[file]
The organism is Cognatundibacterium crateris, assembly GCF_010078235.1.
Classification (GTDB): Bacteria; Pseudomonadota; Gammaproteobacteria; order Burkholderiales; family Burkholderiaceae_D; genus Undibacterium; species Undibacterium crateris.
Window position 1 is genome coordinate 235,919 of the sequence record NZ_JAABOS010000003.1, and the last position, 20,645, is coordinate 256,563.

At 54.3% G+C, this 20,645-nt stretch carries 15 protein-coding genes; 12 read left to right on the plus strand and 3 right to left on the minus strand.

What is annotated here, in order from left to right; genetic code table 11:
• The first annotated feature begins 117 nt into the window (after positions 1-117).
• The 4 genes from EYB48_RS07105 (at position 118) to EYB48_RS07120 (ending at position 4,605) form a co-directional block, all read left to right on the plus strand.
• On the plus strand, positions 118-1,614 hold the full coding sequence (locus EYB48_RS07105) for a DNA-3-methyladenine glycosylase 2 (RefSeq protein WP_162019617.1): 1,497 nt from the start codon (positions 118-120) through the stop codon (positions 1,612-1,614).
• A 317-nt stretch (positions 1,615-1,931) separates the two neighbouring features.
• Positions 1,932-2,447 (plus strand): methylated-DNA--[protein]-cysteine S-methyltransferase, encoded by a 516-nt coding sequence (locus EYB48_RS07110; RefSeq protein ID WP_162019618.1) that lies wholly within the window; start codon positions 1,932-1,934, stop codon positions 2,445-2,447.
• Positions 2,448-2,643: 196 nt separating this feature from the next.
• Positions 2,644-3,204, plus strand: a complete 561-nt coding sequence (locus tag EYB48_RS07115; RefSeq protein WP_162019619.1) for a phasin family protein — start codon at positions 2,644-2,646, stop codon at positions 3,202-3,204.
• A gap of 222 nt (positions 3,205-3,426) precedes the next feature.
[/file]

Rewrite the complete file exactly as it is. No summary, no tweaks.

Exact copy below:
The organism is Cognatundibacterium crateris, assembly GCF_010078235.1.
Classification (GTDB): Bacteria; Pseudomonadota; Gammaproteobacteria; order Burkholderiales; family Burkholderiaceae_D; genus Undibacterium; species Undibacterium crateris.
Window position 1 is genome coordinate 235,919 of the sequence record NZ_JAABOS010000003.1, and the last position, 20,645, is coordinate 256,563.

At 54.3% G+C, this 20,645-nt stretch carries 15 protein-coding genes; 12 read left to right on the plus strand and 3 right to left on the minus strand.

What is annotated here, in order from left to right; genetic code table 11:
• The first annotated feature begins 117 nt into the window (after positions 1-117).
• The 4 genes from EYB48_RS07105 (at position 118) to EYB48_RS07120 (ending at position 4,605) form a co-directional block, all read left to right on the plus strand.
• On the plus strand, positions 118-1,614 hold the full coding sequence (locus EYB48_RS07105) for a DNA-3-methyladenine glycosylase 2 (RefSeq protein WP_162019617.1): 1,497 nt from the start codon (positions 118-120) through the stop codon (positions 1,612-1,614).
• A 317-nt stretch (positions 1,615-1,931) separates the two neighbouring features.
• Positions 1,932-2,447 (plus strand): methylated-DNA--[protein]-cysteine S-methyltransferase, encoded by a 516-nt coding sequence (locus EYB48_RS07110; RefSeq protein ID WP_162019618.1) that lies wholly within the window; start codon positions 1,932-1,934, stop codon positions 2,445-2,447.
• Positions 2,448-2,643: 196 nt separating this feature from the next.
• Positions 2,644-3,204, plus strand: a complete 561-nt coding sequence (locus tag EYB48_RS07115; RefSeq protein WP_162019619.1) for a phasin family protein — start codon at positions 2,644-2,646, stop codon at positions 3,202-3,204.
• A gap of 222 nt (positions 3,205-3,426) precedes the next feature.